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On January 22, Tesla filed a lawsuit against a former employee, Alex Khatilov, a software engineer who was previously part of its Quality Assurance team. The QA team was responsible for developing software to automate business processes and tasks for Tesla’s production and sales operations.
The US car manufacturer has accused Khatilov of theft of trade secrets and breach of contract. In the filing, Tesla claims the employee copied code and files from its back-end system, WARP Drive. When Tesla’s internal security team approached Khatilov about violating their strict regulations, the former staff member apparently deleted the files.
Khatilov’s employment was short-lived. He only joined the EV company on December 28 last month but as soon as he had his foot in the door, he started to upload scripts and file written in the programming language, Python to his personal Dropbox account. Just over a week later, Tesla’s security team approach him.
Tesla takes its internal operations very seriously to safeguard its intellectual property. The code in question is a serious concern as it could disclose to competitors important and valuable systems that Tesla has spent years developing. When Khatilov was questioned on his suspicious activity, he claimed the files were copied to Dropbox by accident as he was simply trying to create a backup folder on his computer, which got transferred to Dropbox unintentionally.
Unfortunately, even past lawsuits are not a deterrent for dubious employees. In 2018, Guangzhi Cao was sued by the EV manufacturer for duplicating its Autopilot source code to personal devices and accounts before moving to a new job at Xiaopeng Motors (Xpeng), the Chinese electric automaker.
Tesla learned that Cao had abruptly resigned then suddenly took a job with XPeng causing them to investigate the employee’s activities leading to the discovery of copied code to his personal iCloud account. He allegedly transferred over 300,000 files and directories that were directly related to Autopilot. Then after getting his new job at XPeng, Cao had tried to log into Tesla’s network in an attempt to clear his browser history. Unfortunately, Cao came off second best and Tesla took him to court.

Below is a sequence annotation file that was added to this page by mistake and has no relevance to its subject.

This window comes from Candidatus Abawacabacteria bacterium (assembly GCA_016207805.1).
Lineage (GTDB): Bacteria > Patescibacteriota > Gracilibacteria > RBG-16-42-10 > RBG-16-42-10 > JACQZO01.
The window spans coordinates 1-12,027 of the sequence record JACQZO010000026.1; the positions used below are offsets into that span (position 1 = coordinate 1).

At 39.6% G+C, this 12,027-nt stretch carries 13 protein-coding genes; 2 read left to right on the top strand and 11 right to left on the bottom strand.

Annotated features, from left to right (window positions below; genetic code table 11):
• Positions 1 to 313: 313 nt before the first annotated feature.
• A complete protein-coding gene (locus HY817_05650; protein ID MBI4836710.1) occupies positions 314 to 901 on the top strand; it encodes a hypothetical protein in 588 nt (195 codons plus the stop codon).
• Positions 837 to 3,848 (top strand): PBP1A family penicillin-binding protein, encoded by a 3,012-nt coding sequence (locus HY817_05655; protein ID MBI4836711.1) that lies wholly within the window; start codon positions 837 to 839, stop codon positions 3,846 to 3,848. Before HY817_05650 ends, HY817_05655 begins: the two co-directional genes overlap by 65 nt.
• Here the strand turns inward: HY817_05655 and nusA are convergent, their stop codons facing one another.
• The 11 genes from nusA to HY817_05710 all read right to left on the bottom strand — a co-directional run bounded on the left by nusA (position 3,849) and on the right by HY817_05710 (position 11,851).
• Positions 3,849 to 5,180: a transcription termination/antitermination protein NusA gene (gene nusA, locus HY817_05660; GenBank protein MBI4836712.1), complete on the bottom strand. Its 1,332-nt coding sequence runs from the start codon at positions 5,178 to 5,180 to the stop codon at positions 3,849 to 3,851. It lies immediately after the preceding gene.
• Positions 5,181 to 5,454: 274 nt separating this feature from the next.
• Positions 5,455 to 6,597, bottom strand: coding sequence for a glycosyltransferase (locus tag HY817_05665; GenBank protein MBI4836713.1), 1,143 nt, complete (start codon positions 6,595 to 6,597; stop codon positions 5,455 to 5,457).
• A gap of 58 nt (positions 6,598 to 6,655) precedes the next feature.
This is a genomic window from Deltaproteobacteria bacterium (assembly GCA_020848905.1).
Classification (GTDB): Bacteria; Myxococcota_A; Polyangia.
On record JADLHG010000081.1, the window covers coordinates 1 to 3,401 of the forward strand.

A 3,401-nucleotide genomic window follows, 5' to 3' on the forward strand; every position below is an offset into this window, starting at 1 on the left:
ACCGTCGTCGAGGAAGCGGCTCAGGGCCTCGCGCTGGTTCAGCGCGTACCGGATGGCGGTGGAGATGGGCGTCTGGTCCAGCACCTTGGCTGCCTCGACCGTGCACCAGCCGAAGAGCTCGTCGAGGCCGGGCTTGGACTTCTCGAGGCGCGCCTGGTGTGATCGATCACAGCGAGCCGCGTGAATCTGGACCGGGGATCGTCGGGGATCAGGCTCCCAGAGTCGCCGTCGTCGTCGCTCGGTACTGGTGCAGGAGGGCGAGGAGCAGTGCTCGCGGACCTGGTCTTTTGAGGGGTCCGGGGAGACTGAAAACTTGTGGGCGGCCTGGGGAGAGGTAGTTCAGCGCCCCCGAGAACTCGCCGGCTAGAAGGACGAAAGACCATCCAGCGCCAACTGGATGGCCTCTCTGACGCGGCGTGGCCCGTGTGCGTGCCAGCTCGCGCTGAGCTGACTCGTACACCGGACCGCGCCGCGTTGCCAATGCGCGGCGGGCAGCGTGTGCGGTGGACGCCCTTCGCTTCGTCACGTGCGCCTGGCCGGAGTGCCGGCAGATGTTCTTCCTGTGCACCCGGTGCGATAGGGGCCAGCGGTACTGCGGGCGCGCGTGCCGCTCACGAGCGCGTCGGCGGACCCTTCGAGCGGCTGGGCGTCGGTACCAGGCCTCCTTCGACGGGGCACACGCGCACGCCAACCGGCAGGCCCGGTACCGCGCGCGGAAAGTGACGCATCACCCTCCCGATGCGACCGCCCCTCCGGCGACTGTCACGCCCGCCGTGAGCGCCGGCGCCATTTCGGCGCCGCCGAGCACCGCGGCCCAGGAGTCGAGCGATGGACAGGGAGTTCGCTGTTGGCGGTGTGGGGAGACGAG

XPeng also seems to have a habit of trying to get former employees to divulge secrets. The Chinese EV manufacturer reportedly attempted to hire a former Apple employee involved in a covert self-driving project. This got the FBI involved and the company was charged with trade secret theft. However, the Chinese car maker sent a statement to news outlets saying, it “fully respects any third-party’s intellectual property rights and confidential information,” and they insisted they would start their own internal investigation into the matter.
In 2019, there were multiple legal cases against employees removing confidential information and then taking up jobs at Rivian and Zoox. In fact, one of the cases included former Tesla technician, Martin Tripp who actually did admit to passing on confidential information to a reporter.
In the case of Zoox, a self-driving startup, four ex-employees of Tesla who took up employment with Zoox, also admitted to being in possession of documents from Tesla. These documents had specific information that Tesla claims helped Zoox catapult itself by learning how Tesla developed and managed its logistics, warehousing, inventory control, and distribution.
The four employees were named as Sydney Cooper, Scott Turner, Craigh Emigh and Christian Dement. Tesla stated they “absconded with select proprietary Tesla documents useful to their new employer,” and the group’s theft was “blatant and intentional.”
Scott Turner who was a former manager at a Tesla distribution center sent documents that contained internal procedures, and internal schematics of Tesla warehouses to a personal email account that included the words, “you sly dog you...” In another incident involving Turner, he also gave Zoox personal information on certain Tesla employees and their salary structures.
After Craig Emigh had joined Zoox, he apparently sent an email to Sydney Cooper’s old Tesla email address, with a adapted version of one of Tesla’s documents but on a Zoox letterhead. Tesla said it was clearly obvious they were using the information they had stolen.
While the case against against the Zoox group was eventually settled in April 2019, the lawsuit with Alex Khatilov is just getting started.